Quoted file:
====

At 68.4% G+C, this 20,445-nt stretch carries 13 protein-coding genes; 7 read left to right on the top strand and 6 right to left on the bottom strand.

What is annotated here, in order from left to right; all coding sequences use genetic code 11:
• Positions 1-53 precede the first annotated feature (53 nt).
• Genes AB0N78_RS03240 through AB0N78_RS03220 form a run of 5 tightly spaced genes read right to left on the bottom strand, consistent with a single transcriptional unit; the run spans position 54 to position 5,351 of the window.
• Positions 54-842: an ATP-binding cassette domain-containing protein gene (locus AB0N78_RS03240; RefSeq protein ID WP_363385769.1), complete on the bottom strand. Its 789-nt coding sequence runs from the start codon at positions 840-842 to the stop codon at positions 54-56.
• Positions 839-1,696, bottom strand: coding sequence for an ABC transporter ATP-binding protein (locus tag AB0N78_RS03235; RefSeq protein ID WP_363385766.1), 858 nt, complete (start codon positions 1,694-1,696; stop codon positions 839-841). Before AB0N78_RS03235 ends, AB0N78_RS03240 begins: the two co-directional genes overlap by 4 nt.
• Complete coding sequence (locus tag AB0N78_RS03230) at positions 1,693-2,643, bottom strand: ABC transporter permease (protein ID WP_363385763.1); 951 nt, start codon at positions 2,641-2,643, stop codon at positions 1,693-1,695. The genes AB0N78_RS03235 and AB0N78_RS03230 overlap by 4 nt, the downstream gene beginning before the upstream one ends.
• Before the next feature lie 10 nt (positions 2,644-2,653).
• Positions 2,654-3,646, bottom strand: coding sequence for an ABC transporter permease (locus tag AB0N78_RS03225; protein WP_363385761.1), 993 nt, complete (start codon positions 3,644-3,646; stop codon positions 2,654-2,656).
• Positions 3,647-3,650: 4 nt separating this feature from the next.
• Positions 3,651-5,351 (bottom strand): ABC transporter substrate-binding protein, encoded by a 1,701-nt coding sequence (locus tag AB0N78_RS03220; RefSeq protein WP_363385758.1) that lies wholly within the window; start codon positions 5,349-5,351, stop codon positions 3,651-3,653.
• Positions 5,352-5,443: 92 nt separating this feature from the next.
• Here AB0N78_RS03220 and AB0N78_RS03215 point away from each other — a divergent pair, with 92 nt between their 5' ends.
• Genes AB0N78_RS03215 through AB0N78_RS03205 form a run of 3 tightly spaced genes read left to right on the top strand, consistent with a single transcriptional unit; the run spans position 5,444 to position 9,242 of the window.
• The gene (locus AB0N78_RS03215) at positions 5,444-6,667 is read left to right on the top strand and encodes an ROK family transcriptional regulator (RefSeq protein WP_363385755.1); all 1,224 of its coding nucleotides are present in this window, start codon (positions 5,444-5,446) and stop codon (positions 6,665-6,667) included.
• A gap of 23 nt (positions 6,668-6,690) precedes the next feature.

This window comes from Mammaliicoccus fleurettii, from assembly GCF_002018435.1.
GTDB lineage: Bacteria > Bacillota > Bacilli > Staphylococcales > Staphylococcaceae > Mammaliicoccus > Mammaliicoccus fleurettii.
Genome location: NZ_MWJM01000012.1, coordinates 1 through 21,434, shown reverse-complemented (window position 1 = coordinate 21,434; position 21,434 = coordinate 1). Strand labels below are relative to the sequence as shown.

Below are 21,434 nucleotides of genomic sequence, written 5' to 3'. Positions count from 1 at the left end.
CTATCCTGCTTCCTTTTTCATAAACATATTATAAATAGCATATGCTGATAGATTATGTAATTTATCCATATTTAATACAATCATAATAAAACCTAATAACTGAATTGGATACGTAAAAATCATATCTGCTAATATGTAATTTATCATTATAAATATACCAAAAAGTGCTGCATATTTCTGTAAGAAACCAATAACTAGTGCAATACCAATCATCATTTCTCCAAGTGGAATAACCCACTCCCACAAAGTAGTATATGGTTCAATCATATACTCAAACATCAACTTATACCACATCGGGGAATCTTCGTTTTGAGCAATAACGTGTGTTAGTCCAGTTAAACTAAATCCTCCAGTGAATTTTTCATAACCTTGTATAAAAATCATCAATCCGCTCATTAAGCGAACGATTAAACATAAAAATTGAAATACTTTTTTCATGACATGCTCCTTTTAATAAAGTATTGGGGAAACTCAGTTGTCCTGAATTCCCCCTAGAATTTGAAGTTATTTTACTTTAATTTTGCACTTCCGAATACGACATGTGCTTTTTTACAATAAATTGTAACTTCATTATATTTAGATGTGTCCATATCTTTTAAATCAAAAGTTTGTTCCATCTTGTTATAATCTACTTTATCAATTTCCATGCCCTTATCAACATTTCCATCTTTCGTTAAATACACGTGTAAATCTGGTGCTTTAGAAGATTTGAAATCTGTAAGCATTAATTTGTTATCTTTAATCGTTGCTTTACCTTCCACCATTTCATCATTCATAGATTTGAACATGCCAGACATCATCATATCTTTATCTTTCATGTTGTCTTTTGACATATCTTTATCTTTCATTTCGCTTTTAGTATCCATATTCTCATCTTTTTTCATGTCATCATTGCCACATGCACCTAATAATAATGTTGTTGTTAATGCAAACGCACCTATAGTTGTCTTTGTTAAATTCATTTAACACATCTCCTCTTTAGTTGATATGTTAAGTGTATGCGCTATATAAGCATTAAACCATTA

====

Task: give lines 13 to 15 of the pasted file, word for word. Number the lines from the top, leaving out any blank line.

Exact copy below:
• Here AB0N78_RS03220 and AB0N78_RS03215 point away from each other — a divergent pair, with 92 nt between their 5' ends.
• Genes AB0N78_RS03215 through AB0N78_RS03205 form a run of 3 tightly spaced genes read left to right on the top strand, consistent with a single transcriptional unit; the run spans position 5,444 to position 9,242 of the window.
• The gene (locus AB0N78_RS03215) at positions 5,444-6,667 is read left to right on the top strand and encodes an ROK family transcriptional regulator (RefSeq protein WP_363385755.1); all 1,224 of its coding nucleotides are present in this window, start codon (positions 5,444-5,446) and stop codon (positions 6,665-6,667) included.